Technology is Culture
Mike Travers
Refactor Camp 2014
Humans ?¿ Technology
• Do humans control technology,
Or the other way around?
• Wrong Question
• Neither
• Both
Wrong Question
• Technology is [part of] culture.
• We’re prejudiced because “culture” seems to
be in a different universi...
Neither
• Agency is a fiction
• Nothing controls anything
• Humans and technology are part of the same
evolving process
Both
• Humans are agents, technology is agents,
everything is agents
• Actor-Network Theory
(Bruno Latour, sociology of sc...
Latour against everyday dichotomies
• “Truth and falsehood. Large and small. Agency
and structure. Human and non-human. Be...
Autonomous Technology
• Not a new idea…
• (Langdon Winner,
1997)
• “Do Artifacts Have
Politics?” (LW, 1980)
Example: The Internet
• an open and decentralized systems
• because of conscious design decisions,
• not because of any in...
Extreme Historical Irony
• The open Internet was the creation of a
massively centralized state bureaucracy (post
WWII defe...
tl;dr – Technology has Politics
• Technology doesn’t happen free of political
and social influences.
• These are huge forc...
What do we do about that?
• We are in charge as much as anyone
• It is a professional responsibility to take into
account ...
End
Epigraph
Putting the control inside was ratifying what de facto had
already happened — that you had dispensed with God.
Bu...
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Technology is Culture (Refactor Camp 2014)

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Flaming the Refactor Camp attendees about social responsibility, technology and culture, Bruno Latour, Thomas Pynchon.

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Technology is Culture (Refactor Camp 2014)

  1. 1. Technology is Culture Mike Travers Refactor Camp 2014
  2. 2. Humans ?¿ Technology • Do humans control technology, Or the other way around? • Wrong Question • Neither • Both
  3. 3. Wrong Question • Technology is [part of] culture. • We’re prejudiced because “culture” seems to be in a different university department. • But culture is no more or less than what humans do and make.
  4. 4. Neither • Agency is a fiction • Nothing controls anything • Humans and technology are part of the same evolving process
  5. 5. Both • Humans are agents, technology is agents, everything is agents • Actor-Network Theory (Bruno Latour, sociology of science) • Science (eg) is a network of “bacillus, microscope, laboratory, funding agency, food industry” (Latour litany) • Humans and non-human actors considered in a single network (a “flat ontology”) • New scientific humanities MOOC http://bit.ly/1jAOJ2M
  6. 6. Latour against everyday dichotomies • “Truth and falsehood. Large and small. Agency and structure. Human and non-human. Before and after. Knowledge and power. Context and content. Materiality and sociality. Activity and passivity…all of these divides have been rubbished in work undertaken in the name of actor-network theory” (John Law 1999) His approach is the opposite of 2x2s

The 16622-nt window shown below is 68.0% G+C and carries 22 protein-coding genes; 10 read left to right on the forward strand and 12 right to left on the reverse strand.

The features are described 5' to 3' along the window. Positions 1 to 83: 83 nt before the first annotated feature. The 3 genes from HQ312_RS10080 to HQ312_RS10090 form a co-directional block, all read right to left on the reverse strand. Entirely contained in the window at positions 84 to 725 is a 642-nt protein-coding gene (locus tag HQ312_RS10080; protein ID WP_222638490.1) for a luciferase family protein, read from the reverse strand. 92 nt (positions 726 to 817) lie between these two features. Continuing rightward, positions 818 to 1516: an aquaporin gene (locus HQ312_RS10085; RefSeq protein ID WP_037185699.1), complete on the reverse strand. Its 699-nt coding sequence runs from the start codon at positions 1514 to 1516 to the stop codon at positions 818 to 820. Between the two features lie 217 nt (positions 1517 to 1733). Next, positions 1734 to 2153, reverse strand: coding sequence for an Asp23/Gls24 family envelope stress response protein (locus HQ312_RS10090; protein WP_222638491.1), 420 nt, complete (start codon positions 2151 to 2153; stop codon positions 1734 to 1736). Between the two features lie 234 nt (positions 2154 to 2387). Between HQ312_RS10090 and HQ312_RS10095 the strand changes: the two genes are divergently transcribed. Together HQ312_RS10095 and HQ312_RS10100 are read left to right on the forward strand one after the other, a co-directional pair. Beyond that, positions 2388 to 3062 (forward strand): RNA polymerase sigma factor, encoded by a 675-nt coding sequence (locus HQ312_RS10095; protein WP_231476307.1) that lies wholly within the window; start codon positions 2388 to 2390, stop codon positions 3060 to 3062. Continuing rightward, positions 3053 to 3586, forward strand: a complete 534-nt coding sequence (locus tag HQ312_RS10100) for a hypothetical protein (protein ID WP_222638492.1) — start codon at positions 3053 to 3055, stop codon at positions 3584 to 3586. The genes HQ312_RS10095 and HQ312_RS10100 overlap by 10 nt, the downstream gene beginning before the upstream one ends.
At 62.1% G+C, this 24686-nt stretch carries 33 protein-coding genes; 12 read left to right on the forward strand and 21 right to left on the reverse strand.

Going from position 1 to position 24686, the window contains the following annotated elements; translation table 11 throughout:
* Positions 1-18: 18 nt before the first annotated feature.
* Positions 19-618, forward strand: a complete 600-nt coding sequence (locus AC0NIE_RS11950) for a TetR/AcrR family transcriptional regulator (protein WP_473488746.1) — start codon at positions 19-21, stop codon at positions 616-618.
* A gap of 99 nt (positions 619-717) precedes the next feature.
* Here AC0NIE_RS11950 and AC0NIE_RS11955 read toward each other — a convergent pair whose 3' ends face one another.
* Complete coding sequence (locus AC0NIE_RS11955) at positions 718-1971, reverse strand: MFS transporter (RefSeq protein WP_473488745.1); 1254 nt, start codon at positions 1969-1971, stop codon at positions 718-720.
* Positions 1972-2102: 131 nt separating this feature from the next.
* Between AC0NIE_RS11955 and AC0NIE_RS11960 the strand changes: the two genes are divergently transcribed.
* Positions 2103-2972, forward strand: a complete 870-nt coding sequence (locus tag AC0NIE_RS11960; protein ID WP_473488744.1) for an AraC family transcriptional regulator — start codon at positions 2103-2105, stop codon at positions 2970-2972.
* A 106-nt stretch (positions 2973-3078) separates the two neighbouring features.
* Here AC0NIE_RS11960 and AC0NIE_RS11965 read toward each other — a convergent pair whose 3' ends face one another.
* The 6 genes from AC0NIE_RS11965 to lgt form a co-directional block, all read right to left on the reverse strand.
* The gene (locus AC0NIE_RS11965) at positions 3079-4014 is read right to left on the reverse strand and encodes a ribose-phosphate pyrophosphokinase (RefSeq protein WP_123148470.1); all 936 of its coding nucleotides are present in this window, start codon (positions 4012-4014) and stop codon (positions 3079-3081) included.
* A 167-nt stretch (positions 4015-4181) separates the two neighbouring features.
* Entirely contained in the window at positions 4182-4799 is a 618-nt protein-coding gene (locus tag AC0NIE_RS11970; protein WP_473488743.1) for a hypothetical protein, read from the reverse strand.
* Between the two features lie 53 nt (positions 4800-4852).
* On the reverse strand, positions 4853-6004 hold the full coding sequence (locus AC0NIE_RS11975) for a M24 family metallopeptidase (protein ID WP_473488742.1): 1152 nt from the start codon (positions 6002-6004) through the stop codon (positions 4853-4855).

7. 7. Autonomous Technology • Not a new idea… • (Langdon Winner, 1997) • “Do Artifacts Have Politics?” (LW, 1980)
  8. 8. Example: The Internet • an open and decentralized systems • because of conscious design decisions, • not because of any inevitable evolution of technology • There were walled-garden competitors; they failed not because of any technological reason • And its political structure is being renegotiated today (net neutrality, NSA backdoors, etc).
  9. 9. Extreme Historical Irony • The open Internet was the creation of a massively centralized state bureaucracy (post WWII defense research) • Hated by both progressives and libertarians, and with good reasons • The libertarian do-what-you-please SV culture is trying to yank us back into walled gardens where the public sphere is privately owned.
  10. 10. tl;dr – Technology has Politics • Technology doesn’t happen free of political and social influences. • These are huge forces, nonetheless we are part of them and have a human obligation to influence them • “Obligation” in a stronger-than-moral sense – we can’t help having and expressing opinions about this stuff.
  11. 11. What do we do about that? • We are in charge as much as anyone • It is a professional responsibility to take into account the social consequences of technology. • The more software eats the world, the more technologists are in charge of society – we better get good at it.
  12. 12. End
  13. 13. Epigraph Putting the control inside was ratifying what de facto had already happened — that you had dispensed with God. But you had taken on a greater, and more harmful, illusion. The illusion of control. That A could do B. But that was false. Completely. No one can do. Things only happen, A and B are unreal, are names for parts that ought to be inseparable... — Thomas Pynchon, Gravity’s Rainbow

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